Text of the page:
The humanitarian crisis in the Democratic Republic of Congo
In the eastern Democratic Republic of Congo (DRC), the humanitarian crisis has reached dramatic proportions in 2023, with massive levels of violence and displacement. In North Kivu, armed clashes linked to the resurgence of the M23 armed group have forced up to 1 million people to flee their homes. Often overshadowed, the provinces of Ituri and South Kivu are similarly wracked by relentless violence, causing grave repercussions for many people. While the humanitarian situation is catastrophic, aid remains desperately limited, and people’s needs continue to be overwhelmingly unmet.
In a grim milestone, the UN announced in late October that the Democratic Republic of Congo has nearly 7 million internally displaced people, with around 5 million concentrated in the eastern part of the country – a record.
"The current situation in the province is just catastrophic, wherever you look now, the urgency to act is there.”Germain Lubango Kabemba, MSF Representative in Goma, Democratic Republic of Congo.
The ongoing violence in the Democratic Republic of Congo
In North Kivu, violence between armed groups – the M23 prominent among them – triggered constant and massive population movements across Rutshuru, Nyiragongo, and Masisi territories. The escalation of the conflict since October this year has only further increased the humanitarian disaster. "The current situation in the province is just catastrophic," says Germain Lubango Kabemba, MSF Representative in Goma. "Wherever you look now, the urgency to act is there.”
Meanwhile, violence in North Kivu triggered several waves of displacement of people into South Kivu, notably around Minova and the surrounding villages, where the already fragile hygiene conditions led to an increase in cases of cholera. At the same time, the closure of health facilities in North Kivu due to the insecurity also forced people who needed ongoing healthcare in the South.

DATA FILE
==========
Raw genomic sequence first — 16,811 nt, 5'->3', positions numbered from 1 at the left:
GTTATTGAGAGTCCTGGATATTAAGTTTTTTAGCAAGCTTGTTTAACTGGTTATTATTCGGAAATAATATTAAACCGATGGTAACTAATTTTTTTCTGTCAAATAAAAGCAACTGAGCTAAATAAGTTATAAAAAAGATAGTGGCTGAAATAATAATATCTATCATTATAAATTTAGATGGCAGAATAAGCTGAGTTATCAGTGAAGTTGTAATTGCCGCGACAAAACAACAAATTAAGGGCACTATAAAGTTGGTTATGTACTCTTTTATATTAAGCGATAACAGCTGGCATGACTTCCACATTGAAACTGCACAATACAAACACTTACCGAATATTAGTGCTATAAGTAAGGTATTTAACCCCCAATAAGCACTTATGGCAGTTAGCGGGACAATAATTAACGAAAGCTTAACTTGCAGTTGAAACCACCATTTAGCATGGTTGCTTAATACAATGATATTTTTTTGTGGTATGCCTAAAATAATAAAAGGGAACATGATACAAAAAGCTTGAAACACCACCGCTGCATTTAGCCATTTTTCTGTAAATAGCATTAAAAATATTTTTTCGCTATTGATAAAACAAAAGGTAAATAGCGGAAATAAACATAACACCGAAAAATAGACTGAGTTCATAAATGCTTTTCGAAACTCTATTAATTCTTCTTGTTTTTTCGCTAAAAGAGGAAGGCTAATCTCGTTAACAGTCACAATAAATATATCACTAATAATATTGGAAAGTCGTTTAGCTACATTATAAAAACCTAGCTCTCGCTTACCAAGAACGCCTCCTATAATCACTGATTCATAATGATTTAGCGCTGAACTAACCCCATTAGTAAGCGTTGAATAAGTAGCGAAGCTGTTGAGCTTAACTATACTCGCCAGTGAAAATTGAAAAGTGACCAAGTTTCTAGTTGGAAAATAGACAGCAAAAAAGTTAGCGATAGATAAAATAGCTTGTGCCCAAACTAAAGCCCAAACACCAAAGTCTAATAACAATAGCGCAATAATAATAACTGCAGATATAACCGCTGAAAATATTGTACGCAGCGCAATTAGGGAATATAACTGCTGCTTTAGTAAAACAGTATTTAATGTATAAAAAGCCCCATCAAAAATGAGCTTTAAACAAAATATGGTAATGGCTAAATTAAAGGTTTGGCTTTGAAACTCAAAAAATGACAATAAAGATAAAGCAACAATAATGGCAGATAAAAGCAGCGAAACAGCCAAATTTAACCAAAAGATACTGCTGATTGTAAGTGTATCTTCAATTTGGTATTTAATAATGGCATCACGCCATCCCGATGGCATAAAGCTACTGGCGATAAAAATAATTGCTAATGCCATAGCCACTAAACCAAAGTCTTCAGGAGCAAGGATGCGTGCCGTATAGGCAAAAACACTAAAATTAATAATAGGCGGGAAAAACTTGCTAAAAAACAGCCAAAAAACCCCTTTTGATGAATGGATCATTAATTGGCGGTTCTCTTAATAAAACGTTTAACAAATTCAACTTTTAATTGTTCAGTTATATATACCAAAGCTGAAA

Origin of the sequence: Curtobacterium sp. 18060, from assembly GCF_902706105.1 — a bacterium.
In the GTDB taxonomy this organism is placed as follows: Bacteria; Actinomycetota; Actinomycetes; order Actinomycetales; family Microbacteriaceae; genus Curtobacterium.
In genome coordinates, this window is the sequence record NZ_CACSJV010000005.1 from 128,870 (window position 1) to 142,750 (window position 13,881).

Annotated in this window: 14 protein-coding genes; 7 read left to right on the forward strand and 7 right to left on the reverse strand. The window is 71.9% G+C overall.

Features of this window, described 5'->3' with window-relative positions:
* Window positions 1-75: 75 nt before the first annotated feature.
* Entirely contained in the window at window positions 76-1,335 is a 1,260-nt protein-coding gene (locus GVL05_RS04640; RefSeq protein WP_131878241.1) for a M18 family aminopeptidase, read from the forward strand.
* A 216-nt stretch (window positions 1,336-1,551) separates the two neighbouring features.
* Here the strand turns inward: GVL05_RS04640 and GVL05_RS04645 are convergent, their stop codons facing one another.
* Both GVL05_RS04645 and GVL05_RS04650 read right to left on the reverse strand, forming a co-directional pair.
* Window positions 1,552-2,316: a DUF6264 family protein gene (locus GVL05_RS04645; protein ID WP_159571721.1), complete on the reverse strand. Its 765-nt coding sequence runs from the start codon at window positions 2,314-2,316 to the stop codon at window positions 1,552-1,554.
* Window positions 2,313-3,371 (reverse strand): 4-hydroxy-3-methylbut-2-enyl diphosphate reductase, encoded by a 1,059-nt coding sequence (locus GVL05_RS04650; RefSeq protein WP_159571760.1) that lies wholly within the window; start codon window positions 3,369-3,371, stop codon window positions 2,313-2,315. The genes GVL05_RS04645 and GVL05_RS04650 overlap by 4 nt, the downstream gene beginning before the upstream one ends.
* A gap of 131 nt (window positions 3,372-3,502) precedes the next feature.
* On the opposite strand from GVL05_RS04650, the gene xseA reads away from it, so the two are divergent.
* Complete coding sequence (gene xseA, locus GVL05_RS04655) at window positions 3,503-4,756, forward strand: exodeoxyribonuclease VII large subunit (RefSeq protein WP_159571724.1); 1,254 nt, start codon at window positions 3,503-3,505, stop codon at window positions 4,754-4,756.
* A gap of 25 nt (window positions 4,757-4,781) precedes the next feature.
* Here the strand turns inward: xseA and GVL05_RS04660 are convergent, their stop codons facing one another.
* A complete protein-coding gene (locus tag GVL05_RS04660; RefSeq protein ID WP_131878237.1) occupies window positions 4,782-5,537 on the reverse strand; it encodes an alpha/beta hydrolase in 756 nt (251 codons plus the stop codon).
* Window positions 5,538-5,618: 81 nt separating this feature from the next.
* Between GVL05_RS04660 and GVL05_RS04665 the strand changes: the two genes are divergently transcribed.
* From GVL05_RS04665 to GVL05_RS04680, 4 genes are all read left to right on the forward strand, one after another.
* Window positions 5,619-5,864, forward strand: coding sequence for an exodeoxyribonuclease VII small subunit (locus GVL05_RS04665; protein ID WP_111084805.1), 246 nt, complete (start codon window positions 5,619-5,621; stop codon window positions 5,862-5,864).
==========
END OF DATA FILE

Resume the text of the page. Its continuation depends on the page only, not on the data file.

Displacement in the Democratic Republic of Congo
In Ituri, one-third of the population is now displaced as a result of years of conflict. People who are living in such prolonged displacement are hit hard, both mentally and physically. “Ituri is a region where, over the past 30 years, we have seen a major disinvestment in even the most basic medical services and infrastructures, which makes access to any medical services already very problematic without conflict on top," says Alira Halidou, MSF head of mission in Ituri, DRC.
What are we witnessing in the Democratic Republic of Congo?
Every day, MSF teams witness the impact of the dire living conditions for people who have been displaced by the violence. They live in makeshift shelters without essentials like adequate food, safe drinking water or basic sanitation. They have become extremely vulnerable to illness and infectious diseases such as cholera and measles. Women are particularly exposed to incidents of sexual violence, which we have seen in extremely high numbers.
Today, more than ever before, displaced communities are in dire need of concrete and clear action from international humanitarian organisations in the face of this growing emergency.Alira Halidou, MSF Head of Mission in Ituri.
“The humanitarian needs are everywhere and are massive, but as a medical organisation, we can only respond to the most pressing and urgent ones,” says Alira Halidou. “Today, more than ever before, displaced communities are in dire need of concrete and clear action from international humanitarian organisations in the face of this growing emergency. We hear, and are confronted with, the communities’ growing pleas for more aid to meet their most basic needs. While the lack of humanitarian presence in many areas of eastern Democratic Republic of Congo is unfortunately nothing new, the soaring level of needs we see now should act as a wake-up call.”
How can we help during the humanitarian crisis in the Democratic Republic of Congo?
Despite MSF’s repeated calls for a mobilisation of aid, progress remains insufficient. The crisis gripping the Democratic Republic of Congo demands an urgent and united international response. It's time to spotlight the people and communities who need support most and ensure that their voices, including those of our patients, are heard and acknowledged.